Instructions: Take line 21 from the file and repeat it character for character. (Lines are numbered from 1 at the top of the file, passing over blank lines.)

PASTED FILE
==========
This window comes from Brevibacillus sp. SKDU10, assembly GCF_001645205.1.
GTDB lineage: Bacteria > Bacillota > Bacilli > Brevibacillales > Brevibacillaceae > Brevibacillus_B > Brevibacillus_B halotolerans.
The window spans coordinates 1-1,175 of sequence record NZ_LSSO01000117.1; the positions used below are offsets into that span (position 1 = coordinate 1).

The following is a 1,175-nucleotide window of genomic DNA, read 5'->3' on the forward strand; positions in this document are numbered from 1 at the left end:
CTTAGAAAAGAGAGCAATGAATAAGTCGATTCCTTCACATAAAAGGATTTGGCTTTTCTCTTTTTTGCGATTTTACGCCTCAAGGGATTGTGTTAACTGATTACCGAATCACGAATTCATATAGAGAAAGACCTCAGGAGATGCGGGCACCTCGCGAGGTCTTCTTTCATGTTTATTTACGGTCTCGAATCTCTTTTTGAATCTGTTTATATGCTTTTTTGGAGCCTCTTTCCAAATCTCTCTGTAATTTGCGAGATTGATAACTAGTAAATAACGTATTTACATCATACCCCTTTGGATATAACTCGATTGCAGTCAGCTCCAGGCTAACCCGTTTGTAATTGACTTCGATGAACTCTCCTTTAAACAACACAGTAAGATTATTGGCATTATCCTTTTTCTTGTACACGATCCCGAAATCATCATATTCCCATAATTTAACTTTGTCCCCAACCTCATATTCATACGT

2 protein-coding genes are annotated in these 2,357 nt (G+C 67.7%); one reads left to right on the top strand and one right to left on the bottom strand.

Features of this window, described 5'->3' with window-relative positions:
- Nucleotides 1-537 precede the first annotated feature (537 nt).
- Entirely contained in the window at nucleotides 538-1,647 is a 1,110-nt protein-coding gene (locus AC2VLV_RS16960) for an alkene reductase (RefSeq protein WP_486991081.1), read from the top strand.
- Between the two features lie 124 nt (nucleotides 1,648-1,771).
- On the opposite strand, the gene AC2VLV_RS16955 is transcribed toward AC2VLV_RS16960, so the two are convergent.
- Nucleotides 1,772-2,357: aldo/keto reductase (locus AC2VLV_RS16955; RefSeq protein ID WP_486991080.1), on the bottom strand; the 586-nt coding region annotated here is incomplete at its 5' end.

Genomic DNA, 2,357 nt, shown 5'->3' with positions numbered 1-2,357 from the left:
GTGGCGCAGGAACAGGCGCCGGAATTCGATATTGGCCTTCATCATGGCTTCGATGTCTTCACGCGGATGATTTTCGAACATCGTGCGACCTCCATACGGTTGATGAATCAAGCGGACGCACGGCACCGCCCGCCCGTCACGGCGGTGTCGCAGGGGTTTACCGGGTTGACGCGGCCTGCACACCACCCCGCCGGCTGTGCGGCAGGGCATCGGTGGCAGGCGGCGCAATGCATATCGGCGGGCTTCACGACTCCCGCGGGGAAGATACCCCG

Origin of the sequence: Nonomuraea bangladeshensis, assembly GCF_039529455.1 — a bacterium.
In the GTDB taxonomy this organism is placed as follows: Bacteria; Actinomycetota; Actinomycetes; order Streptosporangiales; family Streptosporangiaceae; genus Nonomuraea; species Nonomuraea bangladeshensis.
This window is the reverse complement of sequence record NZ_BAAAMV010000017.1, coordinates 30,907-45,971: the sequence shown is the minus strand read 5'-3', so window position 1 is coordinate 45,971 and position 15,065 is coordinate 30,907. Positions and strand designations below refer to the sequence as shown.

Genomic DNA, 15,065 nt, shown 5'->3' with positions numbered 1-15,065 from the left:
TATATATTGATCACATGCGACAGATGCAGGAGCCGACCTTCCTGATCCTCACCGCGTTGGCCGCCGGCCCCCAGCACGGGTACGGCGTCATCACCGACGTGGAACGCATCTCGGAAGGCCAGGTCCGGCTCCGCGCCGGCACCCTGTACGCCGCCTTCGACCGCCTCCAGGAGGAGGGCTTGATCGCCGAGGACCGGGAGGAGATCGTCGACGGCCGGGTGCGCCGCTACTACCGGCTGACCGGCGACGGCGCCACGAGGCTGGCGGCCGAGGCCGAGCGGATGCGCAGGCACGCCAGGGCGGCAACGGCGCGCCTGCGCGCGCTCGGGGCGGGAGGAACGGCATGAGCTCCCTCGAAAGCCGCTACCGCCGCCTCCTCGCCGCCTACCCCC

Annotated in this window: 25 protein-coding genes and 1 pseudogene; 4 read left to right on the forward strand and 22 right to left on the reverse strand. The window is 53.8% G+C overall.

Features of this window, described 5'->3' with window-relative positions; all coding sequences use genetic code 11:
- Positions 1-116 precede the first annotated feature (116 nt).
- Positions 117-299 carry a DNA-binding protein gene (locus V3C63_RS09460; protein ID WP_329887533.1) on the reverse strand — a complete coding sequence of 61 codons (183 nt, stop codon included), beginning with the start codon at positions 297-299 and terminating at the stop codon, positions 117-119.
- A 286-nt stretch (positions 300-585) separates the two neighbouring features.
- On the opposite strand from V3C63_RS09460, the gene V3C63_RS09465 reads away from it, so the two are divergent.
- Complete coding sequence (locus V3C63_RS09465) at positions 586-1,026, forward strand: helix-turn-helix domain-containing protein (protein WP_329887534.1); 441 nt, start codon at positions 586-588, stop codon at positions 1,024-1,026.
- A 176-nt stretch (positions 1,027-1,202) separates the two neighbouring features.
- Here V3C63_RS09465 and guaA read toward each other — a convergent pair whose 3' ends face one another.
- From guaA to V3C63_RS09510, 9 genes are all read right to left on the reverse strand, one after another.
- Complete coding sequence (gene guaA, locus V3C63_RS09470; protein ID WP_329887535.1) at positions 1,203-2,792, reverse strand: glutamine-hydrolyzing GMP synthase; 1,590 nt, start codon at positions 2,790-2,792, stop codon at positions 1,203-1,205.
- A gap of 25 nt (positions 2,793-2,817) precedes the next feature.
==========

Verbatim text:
Features of this window, described 5'->3' with window-relative positions; all coding sequences use genetic code 11: